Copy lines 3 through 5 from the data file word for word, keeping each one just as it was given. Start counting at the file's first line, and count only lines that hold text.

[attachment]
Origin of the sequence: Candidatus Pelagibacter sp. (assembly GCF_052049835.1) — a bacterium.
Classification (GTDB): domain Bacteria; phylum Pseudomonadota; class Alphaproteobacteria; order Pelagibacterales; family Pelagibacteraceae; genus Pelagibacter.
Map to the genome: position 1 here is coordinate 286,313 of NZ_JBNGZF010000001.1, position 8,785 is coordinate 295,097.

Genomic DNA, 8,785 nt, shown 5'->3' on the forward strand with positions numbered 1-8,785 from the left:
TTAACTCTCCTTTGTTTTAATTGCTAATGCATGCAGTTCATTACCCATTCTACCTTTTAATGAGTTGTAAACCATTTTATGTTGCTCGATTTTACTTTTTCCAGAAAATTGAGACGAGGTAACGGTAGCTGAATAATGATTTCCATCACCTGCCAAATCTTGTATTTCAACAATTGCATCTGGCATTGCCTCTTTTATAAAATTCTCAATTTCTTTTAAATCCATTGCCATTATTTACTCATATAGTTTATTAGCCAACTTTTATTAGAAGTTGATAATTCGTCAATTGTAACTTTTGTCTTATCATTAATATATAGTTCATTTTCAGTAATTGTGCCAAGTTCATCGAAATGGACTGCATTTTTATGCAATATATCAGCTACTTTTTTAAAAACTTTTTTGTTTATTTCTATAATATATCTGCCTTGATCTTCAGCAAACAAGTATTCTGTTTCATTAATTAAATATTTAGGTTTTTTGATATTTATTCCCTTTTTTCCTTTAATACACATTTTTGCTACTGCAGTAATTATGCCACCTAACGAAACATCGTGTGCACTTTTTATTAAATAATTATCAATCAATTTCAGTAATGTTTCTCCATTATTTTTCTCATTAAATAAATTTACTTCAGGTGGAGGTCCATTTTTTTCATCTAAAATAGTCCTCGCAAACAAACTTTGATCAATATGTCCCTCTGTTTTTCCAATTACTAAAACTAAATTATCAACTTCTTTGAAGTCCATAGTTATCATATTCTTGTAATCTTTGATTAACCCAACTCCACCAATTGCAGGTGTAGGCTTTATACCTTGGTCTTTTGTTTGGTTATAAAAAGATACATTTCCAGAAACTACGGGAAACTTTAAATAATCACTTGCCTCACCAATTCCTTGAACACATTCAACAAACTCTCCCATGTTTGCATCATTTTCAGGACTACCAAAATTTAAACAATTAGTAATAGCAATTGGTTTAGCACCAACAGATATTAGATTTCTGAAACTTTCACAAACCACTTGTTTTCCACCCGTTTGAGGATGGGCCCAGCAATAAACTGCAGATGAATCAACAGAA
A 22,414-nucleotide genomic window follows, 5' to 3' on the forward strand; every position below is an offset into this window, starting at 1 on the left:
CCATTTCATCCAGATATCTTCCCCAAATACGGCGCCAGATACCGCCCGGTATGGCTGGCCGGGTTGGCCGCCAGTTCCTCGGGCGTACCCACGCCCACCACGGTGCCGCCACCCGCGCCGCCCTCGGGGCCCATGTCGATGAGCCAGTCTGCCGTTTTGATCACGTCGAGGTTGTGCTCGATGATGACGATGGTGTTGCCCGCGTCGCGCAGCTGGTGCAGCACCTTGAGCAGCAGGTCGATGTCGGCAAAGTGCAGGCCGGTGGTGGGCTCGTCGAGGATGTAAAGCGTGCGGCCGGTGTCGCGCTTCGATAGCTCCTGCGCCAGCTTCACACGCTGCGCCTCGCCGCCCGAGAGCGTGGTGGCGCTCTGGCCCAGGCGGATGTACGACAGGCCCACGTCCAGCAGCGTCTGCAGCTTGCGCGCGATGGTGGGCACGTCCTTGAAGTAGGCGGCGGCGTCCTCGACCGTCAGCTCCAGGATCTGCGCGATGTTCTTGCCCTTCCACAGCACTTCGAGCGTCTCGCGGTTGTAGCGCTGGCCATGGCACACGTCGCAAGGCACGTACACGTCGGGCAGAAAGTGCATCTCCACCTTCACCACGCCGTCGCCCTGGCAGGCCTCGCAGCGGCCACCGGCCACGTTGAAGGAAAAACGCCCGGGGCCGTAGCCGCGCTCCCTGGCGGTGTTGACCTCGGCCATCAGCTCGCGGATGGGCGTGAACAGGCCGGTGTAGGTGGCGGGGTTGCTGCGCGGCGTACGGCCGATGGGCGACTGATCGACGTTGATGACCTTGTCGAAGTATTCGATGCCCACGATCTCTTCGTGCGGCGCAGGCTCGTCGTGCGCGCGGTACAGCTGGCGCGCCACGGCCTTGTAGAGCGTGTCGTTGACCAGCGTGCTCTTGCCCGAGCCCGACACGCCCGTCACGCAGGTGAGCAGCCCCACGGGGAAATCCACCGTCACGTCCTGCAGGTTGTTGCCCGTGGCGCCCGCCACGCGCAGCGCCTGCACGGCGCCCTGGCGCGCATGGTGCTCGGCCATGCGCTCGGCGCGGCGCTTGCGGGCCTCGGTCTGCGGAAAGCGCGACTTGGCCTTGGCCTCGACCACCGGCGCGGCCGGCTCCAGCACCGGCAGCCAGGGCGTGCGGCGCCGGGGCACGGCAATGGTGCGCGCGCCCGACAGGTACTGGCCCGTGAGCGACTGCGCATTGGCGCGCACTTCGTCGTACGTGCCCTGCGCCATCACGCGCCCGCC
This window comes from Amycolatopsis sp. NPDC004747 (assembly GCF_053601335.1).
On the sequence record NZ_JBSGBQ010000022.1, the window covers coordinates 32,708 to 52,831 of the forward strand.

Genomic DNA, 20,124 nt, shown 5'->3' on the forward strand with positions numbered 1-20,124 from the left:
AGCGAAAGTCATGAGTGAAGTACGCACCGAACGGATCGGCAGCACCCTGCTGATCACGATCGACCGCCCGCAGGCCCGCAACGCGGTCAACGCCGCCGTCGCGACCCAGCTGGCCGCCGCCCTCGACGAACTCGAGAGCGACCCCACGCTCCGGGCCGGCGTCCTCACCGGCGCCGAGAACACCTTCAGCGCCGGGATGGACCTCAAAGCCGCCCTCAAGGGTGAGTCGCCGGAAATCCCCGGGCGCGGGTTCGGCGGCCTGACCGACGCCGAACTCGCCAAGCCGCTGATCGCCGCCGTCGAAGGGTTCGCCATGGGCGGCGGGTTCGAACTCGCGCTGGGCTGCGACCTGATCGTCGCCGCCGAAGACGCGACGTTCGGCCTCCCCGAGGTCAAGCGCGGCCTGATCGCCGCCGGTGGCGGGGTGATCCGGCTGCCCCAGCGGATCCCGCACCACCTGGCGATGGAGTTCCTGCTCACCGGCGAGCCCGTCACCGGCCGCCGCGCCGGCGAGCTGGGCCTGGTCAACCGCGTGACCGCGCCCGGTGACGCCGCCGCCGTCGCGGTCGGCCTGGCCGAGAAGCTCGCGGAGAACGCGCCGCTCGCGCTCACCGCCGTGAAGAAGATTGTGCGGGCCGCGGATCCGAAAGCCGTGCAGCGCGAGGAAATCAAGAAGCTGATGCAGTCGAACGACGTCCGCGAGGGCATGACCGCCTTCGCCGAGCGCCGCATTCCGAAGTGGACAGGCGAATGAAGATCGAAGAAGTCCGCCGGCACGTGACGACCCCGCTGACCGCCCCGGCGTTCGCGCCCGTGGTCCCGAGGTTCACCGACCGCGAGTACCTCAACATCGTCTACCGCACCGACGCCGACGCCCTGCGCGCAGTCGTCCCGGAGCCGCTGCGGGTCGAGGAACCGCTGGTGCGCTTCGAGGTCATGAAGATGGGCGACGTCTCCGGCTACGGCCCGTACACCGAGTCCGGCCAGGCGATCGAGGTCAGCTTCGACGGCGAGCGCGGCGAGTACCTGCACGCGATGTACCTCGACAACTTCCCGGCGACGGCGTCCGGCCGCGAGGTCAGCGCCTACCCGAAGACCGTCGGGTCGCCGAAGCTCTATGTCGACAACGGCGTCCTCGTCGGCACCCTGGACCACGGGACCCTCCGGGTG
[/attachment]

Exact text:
Map to the genome: position 1 here is coordinate 286,313 of NZ_JBNGZF010000001.1, position 8,785 is coordinate 295,097.

Genomic DNA, 8,785 nt, shown 5'->3' on the forward strand with positions numbered 1-8,785 from the left:
TTAACTCTCCTTTGTTTTAATTGCTAATGCATGCAGTTCATTACCCATTCTACCTTTTAATGAGTTGTAAACCATTTTATGTTGCTCGATTTTACTTTTTCCAGAAAATTGAGACGAGGTAACGGTAGCTGAATAATGATTTCCATCACCTGCCAAATCTTGTATTTCAACAATTGCATCTGGCATTGCCTCTTTTATAAAATTCTCAATTTCTTTTAAATCCATTGCCATTATTTACTCATATAGTTTATTAGCCAACTTTTATTAGAAGTTGATAATTCGTCAATTGTAACTTTTGTCTTATCATTAATATATAGTTCATTTTCAGTAATTGTGCCAAGTTCATCGAAATGGACTGCATTTTTATGCAATATATCAGCTACTTTTTTAAAAACTTTTTTGTTTATTTCTATAATATATCTGCCTTGATCTTCAGCAAACAAGTATTCTGTTTCATTAATTAAATATTTAGGTTTTTTGATATTTATTCCCTTTTTTCCTTTAATACACATTTTTGCTACTGCAGTAATTATGCCACCTAACGAAACATCGTGTGCACTTTTTATTAAATAATTATCAATCAATTTCAGTAATGTTTCTCCATTATTTTTCTCATTAAATAAATTTACTTCAGGTGGAGGTCCATTTTTTTCATCTAAAATAGTCCTCGCAAACAAACTTTGATCAATATGTCCCTCTGTTTTTCCAATTACTAAAACTAAATTATCAACTTCTTTGAAGTCCATAGTTATCATATTCTTGTAATCTTTGATTAACCCAACTCCACCAATTGCAGGTGTAGGCTTTATACCTTGGTCTTTTGTTTGGTTATAAAAAGATACATTTCCAGAAACTACGGGAAACTTTAAATAATCACTTGCCTCACCAATTCCTTGAACACATTCAACAAACTCTCCCATGTTTGCATCATTTTCAGGACTACCAAAATTTAAACAATTAGTAATAGCAATTGGTTTAGCACCAACAGATATTAGATTTCTGAAACTTTCACAAACCACTTGTTTTCCACCCGTTTGAGGATGGGCCCAGCAATAAACTGCAGATGAATCAACAGAA